Stephanie Williams, supply chain manager with Nestle DSD, tells how the company went about acquiring a new transportation management system to handle growth, cut costs, enable visibility and enhance customer service.
Nestle DSD is the distribution arm for Dreyer's and Edy's ice cream, as well as several frozen-pizza brands. The entity operates out of seven manufacturing plants, 14 distribution centers, and more than 200 cross-docks and inventory locations. For transportation, it relies mostly on truckload carriers with temperature-controlled equipment.
An existing transportation management system was no longer sufficient to cope with the increasing complexity of Nestle DSD's operation. The call went out for a more sophisticated tool.
Nestle turned to a TMS from LeanLogistics. Williams says the company needed a system that could manage day-to-day costs while reducing time in transit. The tool it chose had a number of key features, including order planning, appointment and dock scheduling, carrier payment and performance reporting. That last capability was especially important; Nestle in the past had been forced to process data manually or didn't have access to it at all. That needed to change. "We have pretty aggressive management requirements," says Williams.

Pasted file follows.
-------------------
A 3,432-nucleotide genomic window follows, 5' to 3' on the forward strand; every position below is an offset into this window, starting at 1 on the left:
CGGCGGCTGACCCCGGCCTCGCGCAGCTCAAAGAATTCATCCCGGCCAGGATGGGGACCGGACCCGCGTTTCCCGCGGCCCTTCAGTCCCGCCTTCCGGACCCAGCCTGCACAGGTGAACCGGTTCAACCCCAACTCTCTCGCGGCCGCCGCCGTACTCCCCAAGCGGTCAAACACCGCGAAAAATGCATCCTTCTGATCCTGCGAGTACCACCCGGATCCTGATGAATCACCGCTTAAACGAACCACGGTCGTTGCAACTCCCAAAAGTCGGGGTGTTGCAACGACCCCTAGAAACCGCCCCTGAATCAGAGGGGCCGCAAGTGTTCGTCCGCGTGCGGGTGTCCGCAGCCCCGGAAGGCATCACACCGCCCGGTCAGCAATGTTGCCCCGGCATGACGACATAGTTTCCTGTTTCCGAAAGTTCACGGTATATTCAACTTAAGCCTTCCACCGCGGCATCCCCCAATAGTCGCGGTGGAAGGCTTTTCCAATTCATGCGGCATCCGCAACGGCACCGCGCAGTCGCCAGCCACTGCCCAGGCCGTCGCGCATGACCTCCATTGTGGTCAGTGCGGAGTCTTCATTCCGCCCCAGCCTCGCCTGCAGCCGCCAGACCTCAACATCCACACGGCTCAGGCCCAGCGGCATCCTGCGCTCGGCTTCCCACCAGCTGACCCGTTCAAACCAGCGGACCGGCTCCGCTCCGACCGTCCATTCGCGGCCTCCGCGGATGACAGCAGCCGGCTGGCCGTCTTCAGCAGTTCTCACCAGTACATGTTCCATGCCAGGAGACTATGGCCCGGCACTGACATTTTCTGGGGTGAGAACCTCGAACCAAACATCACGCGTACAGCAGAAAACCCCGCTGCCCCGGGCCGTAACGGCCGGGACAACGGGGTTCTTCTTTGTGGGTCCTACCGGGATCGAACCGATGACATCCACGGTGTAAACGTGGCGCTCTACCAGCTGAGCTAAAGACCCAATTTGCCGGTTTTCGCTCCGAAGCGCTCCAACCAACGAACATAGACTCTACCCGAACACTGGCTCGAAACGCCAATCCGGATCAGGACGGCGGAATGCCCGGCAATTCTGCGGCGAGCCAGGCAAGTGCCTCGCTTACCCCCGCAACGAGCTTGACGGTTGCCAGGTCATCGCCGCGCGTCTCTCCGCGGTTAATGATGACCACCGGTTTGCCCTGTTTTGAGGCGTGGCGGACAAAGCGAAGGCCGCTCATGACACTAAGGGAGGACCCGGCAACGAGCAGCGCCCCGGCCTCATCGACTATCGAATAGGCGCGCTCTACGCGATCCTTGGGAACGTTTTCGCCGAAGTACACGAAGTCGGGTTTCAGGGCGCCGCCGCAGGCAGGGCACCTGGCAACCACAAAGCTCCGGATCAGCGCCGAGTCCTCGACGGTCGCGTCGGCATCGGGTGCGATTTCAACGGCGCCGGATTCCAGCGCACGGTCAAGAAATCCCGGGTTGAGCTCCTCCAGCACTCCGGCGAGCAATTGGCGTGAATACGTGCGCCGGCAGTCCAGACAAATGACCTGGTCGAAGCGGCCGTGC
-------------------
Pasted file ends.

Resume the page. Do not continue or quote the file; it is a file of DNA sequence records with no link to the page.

Nestle was able to roll out a new series of scorecards which delivered a better sense of carrier performance. Previously, says Williams, the company had lacked visibility of critical elements such as accessorial management. Now, it was able to document key performance indicators online.
The system turned out to benefit both parties, giving carriers a more accurate picture of their service quality, and streamlining basic processes. "It makes us more attractive to do business with, when a carrier can do scheduling [online]," Williams says.
Nestle also gained better visibility to the behavior of its own staff. It had been relying on manual processes to monitor internal compliance with purchasing directives. By automating its routing guide, the company was able to improve the execution of its request for proposal (RFP) strategy. Other benefits included less time spent on loading planning, which is achieved today with "a couple of clicks," says Williams.
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